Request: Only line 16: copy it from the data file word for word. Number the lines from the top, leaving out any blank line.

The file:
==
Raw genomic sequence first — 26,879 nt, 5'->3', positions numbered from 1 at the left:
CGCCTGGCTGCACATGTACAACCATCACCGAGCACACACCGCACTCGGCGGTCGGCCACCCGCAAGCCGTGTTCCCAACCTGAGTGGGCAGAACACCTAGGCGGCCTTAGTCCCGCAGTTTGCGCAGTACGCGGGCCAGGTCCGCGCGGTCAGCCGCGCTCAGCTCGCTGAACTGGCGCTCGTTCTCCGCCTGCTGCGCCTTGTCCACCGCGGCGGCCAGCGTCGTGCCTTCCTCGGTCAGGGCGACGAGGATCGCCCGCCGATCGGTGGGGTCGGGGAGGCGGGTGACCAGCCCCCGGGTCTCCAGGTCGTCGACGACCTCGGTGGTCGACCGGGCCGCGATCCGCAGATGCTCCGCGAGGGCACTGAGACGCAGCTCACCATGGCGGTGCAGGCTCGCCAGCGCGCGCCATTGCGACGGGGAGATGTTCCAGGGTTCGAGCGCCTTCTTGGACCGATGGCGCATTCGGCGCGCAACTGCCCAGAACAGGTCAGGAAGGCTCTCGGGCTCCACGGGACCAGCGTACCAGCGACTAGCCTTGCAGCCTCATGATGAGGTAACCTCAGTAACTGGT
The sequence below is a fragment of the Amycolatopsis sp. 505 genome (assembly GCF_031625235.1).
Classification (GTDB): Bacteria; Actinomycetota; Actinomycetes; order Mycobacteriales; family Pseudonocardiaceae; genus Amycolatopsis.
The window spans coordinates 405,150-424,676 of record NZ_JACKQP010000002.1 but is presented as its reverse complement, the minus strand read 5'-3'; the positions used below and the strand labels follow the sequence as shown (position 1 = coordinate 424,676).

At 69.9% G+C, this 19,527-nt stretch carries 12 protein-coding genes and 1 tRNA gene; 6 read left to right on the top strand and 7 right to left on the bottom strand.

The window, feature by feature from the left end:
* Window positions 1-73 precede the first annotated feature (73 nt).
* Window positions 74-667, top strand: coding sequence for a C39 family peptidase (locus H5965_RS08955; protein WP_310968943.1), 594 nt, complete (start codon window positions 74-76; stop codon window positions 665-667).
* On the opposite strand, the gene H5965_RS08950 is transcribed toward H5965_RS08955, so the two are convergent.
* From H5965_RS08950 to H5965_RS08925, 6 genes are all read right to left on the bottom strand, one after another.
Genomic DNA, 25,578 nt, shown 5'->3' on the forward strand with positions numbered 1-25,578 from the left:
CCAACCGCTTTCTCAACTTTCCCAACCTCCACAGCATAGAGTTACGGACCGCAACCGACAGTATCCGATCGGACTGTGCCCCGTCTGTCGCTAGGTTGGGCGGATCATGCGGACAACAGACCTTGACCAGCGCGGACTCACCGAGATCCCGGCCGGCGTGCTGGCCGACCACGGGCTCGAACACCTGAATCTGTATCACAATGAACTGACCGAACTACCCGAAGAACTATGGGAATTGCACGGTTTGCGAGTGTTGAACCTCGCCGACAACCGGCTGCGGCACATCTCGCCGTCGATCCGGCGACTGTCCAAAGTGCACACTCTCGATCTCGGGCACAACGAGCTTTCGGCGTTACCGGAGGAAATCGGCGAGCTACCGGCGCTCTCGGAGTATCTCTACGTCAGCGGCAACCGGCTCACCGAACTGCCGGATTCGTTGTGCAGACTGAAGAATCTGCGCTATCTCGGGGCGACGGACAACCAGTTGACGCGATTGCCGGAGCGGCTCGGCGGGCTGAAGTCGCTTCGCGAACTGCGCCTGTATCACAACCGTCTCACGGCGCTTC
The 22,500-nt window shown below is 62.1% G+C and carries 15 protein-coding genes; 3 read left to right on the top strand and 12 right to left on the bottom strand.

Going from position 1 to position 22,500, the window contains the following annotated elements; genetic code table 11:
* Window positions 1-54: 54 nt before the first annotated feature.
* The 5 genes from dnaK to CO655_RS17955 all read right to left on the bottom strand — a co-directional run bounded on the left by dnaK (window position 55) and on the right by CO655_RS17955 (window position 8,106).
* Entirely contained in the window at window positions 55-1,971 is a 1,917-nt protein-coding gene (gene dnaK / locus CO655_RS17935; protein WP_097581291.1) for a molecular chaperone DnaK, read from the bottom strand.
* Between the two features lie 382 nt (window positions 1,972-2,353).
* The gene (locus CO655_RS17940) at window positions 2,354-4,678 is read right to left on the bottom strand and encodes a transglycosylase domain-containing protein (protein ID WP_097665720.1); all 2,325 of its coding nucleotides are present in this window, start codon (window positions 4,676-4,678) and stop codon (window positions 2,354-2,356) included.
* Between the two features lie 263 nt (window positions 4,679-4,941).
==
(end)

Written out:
* Window positions 1-54: 54 nt before the first annotated feature.